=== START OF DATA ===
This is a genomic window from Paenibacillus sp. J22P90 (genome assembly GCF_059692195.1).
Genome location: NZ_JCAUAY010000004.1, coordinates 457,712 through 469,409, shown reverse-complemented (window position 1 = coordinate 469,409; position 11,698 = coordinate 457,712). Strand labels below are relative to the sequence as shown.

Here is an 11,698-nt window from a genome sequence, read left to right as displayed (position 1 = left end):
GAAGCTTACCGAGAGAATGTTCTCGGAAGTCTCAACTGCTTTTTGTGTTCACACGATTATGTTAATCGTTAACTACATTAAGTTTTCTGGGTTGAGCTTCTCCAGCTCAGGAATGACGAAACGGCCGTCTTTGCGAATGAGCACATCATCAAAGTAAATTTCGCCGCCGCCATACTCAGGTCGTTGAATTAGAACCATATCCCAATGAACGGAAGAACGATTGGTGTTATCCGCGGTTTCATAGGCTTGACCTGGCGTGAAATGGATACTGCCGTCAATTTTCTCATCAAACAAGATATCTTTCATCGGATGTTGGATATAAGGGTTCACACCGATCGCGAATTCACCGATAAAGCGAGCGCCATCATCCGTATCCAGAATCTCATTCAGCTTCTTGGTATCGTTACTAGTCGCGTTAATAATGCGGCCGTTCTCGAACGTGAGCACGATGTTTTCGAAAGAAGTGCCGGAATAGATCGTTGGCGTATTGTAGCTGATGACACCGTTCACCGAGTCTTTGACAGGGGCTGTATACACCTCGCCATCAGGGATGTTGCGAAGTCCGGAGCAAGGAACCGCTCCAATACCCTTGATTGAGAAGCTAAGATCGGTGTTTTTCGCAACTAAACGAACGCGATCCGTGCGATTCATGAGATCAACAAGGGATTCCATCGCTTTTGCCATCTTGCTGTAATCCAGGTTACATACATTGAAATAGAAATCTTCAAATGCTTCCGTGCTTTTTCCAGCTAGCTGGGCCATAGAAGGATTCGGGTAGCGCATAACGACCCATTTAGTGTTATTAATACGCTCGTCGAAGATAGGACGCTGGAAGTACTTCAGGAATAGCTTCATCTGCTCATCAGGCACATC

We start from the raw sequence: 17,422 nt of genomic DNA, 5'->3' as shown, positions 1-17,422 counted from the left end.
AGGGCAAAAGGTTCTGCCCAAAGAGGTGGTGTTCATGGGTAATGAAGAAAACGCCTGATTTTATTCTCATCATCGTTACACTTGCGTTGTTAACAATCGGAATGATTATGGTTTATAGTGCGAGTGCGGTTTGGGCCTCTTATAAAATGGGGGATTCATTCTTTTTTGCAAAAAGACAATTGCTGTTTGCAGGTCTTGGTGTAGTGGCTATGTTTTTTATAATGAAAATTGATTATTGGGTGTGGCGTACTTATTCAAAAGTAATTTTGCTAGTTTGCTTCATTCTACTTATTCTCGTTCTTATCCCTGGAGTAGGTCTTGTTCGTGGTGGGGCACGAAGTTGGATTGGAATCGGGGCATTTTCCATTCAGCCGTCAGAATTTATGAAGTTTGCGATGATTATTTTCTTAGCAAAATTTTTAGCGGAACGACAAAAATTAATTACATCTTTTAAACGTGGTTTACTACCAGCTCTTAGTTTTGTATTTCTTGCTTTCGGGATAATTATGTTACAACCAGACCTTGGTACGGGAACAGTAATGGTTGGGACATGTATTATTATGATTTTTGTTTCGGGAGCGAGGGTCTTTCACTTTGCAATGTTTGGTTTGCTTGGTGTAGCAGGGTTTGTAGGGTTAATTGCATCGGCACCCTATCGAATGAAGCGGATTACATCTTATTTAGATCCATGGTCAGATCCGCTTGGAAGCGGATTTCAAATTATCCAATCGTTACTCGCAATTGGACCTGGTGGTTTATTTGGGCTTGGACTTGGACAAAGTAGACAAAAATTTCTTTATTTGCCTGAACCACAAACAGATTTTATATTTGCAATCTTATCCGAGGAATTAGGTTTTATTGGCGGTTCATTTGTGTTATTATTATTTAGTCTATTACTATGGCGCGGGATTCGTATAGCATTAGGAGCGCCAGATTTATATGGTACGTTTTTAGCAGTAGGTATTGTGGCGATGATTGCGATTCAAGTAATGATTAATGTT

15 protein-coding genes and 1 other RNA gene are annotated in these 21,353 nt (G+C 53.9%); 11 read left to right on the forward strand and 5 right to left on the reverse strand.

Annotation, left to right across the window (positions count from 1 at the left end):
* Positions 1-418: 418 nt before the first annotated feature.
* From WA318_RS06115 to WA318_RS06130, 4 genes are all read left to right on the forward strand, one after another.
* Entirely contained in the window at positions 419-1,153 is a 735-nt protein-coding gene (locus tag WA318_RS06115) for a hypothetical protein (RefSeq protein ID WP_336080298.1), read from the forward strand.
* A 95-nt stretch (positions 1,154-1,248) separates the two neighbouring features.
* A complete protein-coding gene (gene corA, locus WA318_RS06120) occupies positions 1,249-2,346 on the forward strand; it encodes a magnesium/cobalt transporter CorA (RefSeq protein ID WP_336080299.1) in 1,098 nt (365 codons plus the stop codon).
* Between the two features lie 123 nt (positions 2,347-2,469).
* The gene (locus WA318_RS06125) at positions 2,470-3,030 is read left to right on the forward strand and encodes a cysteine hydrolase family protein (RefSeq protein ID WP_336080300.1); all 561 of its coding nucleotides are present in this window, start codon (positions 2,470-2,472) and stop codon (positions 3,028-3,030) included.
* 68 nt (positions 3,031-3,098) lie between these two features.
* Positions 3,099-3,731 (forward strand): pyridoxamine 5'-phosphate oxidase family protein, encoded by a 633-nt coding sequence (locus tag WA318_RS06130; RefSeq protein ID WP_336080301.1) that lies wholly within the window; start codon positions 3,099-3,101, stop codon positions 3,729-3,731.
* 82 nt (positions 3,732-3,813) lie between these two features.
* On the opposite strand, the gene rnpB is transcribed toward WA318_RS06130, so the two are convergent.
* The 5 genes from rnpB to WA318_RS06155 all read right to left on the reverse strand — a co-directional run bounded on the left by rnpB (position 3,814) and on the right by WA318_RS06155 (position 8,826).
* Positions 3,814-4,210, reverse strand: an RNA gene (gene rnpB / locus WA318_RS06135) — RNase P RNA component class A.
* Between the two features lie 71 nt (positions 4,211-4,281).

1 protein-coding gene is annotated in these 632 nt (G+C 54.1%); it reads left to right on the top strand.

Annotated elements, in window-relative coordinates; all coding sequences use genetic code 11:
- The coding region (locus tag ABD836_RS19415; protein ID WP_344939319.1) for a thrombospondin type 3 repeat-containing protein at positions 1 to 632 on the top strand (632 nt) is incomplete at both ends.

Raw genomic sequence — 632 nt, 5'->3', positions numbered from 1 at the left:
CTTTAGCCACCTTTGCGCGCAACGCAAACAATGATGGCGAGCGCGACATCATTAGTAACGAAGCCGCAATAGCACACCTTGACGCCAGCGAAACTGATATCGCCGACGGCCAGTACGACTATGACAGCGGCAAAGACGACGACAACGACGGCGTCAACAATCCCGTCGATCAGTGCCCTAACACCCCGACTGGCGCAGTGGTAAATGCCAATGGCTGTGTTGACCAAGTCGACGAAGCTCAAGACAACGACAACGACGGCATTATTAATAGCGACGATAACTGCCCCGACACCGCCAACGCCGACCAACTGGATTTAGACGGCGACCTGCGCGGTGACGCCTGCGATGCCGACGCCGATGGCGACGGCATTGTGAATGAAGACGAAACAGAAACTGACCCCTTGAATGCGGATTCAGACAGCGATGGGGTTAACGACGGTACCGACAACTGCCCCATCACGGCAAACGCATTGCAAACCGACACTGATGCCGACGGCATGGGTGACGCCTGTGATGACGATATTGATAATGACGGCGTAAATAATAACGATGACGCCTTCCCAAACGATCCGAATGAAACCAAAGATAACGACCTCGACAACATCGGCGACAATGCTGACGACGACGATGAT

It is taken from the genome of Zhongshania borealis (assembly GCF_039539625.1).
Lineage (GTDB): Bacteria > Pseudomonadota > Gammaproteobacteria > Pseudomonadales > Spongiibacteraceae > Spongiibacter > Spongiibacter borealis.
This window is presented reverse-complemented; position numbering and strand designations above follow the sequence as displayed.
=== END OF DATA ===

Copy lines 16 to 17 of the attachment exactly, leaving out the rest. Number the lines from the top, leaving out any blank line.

* 68 nt (positions 3,031-3,098) lie between these two features.
* Positions 3,099-3,731 (forward strand): pyridoxamine 5'-phosphate oxidase family protein, encoded by a 633-nt coding sequence (locus tag WA318_RS06130; RefSeq protein ID WP_336080301.1) that lies wholly within the window; start codon positions 3,099-3,101, stop codon positions 3,729-3,731.